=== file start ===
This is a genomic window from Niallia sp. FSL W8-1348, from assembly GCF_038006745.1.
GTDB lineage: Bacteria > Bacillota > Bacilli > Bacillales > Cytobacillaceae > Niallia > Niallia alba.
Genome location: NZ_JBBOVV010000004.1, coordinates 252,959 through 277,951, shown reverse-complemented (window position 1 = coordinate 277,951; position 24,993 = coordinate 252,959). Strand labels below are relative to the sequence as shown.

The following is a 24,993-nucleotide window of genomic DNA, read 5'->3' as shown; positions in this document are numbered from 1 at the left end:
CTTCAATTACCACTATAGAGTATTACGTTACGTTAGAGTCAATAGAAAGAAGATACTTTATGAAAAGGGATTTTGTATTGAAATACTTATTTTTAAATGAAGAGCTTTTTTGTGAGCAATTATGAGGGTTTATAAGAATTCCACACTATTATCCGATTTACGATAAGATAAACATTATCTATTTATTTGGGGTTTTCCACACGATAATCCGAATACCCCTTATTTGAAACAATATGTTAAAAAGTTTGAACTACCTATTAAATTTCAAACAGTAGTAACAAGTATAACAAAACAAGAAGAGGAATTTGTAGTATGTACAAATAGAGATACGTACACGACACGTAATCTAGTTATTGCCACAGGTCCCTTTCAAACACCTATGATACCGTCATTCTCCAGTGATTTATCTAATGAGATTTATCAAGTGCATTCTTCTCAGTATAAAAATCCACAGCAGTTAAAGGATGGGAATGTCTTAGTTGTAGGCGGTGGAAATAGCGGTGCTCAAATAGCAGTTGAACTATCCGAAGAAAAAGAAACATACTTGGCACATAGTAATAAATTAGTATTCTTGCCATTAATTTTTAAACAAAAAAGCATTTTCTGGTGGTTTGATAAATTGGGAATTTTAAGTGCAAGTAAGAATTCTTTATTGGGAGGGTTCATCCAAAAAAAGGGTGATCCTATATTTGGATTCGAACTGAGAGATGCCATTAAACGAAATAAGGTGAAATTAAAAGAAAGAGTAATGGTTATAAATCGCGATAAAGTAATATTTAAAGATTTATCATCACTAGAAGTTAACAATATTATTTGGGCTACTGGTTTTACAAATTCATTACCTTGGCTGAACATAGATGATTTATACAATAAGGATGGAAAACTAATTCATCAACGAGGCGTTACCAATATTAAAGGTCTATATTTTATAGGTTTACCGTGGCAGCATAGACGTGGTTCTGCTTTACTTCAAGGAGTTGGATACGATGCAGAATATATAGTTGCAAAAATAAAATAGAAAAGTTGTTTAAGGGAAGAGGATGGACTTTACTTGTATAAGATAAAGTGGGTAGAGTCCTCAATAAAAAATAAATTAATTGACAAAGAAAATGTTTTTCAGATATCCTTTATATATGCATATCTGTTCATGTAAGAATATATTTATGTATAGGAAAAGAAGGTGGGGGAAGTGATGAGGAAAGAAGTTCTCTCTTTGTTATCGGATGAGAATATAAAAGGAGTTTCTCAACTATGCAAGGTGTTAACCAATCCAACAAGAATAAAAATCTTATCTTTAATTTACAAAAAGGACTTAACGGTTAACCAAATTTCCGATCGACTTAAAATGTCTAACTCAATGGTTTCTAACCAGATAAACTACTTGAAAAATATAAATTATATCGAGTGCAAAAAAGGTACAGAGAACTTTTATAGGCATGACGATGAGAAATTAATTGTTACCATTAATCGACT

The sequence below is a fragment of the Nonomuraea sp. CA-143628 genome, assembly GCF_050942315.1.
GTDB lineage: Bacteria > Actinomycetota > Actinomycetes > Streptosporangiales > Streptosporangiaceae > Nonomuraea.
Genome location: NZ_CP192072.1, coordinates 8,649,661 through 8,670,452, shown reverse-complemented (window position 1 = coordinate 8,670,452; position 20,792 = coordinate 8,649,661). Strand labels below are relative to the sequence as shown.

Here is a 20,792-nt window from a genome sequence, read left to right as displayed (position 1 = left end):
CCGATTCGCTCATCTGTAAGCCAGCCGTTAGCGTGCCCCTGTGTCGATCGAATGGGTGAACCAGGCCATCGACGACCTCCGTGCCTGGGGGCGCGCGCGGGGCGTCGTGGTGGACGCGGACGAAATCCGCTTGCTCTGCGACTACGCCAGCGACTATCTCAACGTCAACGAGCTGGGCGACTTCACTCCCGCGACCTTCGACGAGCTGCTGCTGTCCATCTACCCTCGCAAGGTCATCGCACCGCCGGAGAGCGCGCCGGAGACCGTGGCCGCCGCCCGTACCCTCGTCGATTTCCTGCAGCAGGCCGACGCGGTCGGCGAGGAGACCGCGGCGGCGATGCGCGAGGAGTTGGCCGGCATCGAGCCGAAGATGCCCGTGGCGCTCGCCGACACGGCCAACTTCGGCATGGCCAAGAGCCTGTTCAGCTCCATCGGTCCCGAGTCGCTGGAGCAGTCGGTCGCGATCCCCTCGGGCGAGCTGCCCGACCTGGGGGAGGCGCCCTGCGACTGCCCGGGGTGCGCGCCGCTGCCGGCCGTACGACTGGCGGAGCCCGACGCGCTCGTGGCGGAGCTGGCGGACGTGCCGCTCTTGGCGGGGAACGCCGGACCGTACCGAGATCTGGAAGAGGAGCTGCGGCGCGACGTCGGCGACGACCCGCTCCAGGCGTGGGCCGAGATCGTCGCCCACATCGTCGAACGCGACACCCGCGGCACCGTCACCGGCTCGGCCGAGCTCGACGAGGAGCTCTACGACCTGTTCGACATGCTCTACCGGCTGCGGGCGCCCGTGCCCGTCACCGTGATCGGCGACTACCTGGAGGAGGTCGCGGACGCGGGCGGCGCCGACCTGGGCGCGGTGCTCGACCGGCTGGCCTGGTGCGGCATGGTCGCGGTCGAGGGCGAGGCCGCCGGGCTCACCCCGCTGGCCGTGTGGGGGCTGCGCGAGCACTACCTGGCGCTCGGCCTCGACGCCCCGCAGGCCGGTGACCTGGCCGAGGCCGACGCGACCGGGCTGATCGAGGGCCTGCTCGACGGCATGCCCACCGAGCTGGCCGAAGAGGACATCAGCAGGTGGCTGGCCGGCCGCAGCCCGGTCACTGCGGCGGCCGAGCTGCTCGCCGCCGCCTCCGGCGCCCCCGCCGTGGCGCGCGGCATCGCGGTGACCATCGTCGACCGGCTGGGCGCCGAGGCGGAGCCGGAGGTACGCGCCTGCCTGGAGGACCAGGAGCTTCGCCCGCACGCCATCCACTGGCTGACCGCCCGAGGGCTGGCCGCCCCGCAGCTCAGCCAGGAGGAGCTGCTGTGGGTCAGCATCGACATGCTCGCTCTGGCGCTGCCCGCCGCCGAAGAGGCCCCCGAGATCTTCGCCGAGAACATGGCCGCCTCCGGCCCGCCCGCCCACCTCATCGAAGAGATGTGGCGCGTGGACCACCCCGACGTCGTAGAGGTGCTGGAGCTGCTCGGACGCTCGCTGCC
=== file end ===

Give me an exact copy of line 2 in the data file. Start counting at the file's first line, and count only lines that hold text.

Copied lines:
GTDB lineage: Bacteria > Bacillota > Bacilli > Bacillales > Cytobacillaceae > Niallia > Niallia alba.